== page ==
Wednesday, July 13, 2005


The UN Security Council reform debate has resurfaced this week with Brazil, Germany, Japan and India introducing a draft resolution before the General Assembly proposing an expansion of the Security Council from 15 to 25 members. 6 of the 10 new seats would go to permanent members, although with no veto power.

The US announced on Tuesday that it believed any vote on reform just now would be too divisive. More worrying perhaps is the prospect of the resolution being passed. Since Security Council reform has been mooted for so long, the danger is that such expansion would be seen to end the debate. Turning reform into a numbers game not only risks making consensus near-impossible. It also ignores fundamental problems, and misses an opportunity for more meaningful reform.

Why not do away with the veto altogether? The most debilitating problem for the Security Council has been use of the veto. Not the non-existent 'unreasonable veto' of France in the Iraq fracas, but more the vetoes used to paralyse the Council during the Cold War, and preventing effective action to tackle violence in the Middle East (to name two obvious examples). Or if the veto stays, why not make it a collective veto as suggested by some? Or a system of negative consensus? The draft resolution contemplates delaying 15 years before any decision on whether to even grant the proposed new permanent members a veto.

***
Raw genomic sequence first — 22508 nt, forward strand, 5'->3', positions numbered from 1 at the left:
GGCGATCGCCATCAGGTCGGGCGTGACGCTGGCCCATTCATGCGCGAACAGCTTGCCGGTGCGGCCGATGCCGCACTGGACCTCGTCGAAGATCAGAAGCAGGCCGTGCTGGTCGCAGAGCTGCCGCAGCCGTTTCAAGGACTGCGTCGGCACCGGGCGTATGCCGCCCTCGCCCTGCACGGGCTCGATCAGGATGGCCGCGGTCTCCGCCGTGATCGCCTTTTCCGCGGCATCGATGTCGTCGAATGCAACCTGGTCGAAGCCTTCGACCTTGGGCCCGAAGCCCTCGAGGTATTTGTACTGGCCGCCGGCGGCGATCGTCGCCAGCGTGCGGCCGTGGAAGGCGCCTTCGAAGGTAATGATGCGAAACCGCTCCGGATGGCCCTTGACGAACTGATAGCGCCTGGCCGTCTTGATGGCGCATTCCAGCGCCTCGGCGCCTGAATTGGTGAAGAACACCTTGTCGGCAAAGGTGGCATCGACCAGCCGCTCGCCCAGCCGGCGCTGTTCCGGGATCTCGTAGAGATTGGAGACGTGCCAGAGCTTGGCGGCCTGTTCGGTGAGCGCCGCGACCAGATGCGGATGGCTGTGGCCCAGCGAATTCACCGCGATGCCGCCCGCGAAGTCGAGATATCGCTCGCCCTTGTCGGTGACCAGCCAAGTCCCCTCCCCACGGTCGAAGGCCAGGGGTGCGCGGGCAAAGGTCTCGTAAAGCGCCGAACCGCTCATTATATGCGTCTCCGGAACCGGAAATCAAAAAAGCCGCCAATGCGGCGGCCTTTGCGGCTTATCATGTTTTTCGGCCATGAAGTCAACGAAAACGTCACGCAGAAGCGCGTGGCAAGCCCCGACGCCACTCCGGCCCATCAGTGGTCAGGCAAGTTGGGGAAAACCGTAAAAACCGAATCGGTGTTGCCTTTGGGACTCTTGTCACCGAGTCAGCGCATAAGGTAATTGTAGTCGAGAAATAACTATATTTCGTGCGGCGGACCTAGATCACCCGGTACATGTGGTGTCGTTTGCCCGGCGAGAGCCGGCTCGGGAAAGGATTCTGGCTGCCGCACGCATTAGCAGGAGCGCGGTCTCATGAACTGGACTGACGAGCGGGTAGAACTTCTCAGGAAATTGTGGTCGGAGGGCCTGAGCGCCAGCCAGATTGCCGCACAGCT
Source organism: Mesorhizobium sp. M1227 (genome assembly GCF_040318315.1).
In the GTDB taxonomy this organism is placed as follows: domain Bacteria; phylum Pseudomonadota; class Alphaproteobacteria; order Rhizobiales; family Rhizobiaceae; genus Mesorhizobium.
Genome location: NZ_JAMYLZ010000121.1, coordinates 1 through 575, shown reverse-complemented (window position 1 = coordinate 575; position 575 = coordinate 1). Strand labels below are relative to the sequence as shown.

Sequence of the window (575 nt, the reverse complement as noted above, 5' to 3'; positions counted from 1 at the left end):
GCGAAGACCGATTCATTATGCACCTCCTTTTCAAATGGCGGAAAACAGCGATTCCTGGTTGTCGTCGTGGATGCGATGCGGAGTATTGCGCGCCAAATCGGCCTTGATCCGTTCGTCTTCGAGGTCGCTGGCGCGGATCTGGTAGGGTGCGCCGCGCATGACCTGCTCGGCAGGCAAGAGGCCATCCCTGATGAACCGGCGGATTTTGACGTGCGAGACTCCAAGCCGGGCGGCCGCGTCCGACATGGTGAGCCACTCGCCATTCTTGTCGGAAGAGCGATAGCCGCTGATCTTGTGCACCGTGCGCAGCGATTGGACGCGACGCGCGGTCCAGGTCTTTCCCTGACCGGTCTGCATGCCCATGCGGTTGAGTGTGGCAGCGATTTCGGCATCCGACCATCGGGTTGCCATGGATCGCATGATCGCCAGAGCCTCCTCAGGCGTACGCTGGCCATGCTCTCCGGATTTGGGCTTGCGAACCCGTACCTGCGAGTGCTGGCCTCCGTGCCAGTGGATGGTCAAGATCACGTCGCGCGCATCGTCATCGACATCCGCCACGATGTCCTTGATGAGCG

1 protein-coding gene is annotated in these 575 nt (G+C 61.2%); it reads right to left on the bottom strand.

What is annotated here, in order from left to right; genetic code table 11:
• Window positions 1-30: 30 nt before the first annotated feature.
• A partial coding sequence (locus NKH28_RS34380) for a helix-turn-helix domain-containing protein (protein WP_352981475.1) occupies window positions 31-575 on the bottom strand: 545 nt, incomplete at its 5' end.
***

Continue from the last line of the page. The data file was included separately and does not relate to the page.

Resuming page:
Or what about doing away with permanent members altogether? The other main criticism levelled at the Security Council has been that it is not representative. Japan and Germany have at least as much (if not more) of a claim as France to permanent membership on the basis of political and economic clout. And the inclusion of Brazil and an African country would introduce more global representation. But why not take the subjectivity out of the equation altogether and remove permanent member status? In an organisation, and within a legal system, based on sovereign equality, doesn't such an approach make sense?

Obviously reform will be very difficult to effect, ultimately requiring amendment of the UN Charter (and so giving the current P-5 veto power). But surely they could have done better than this?

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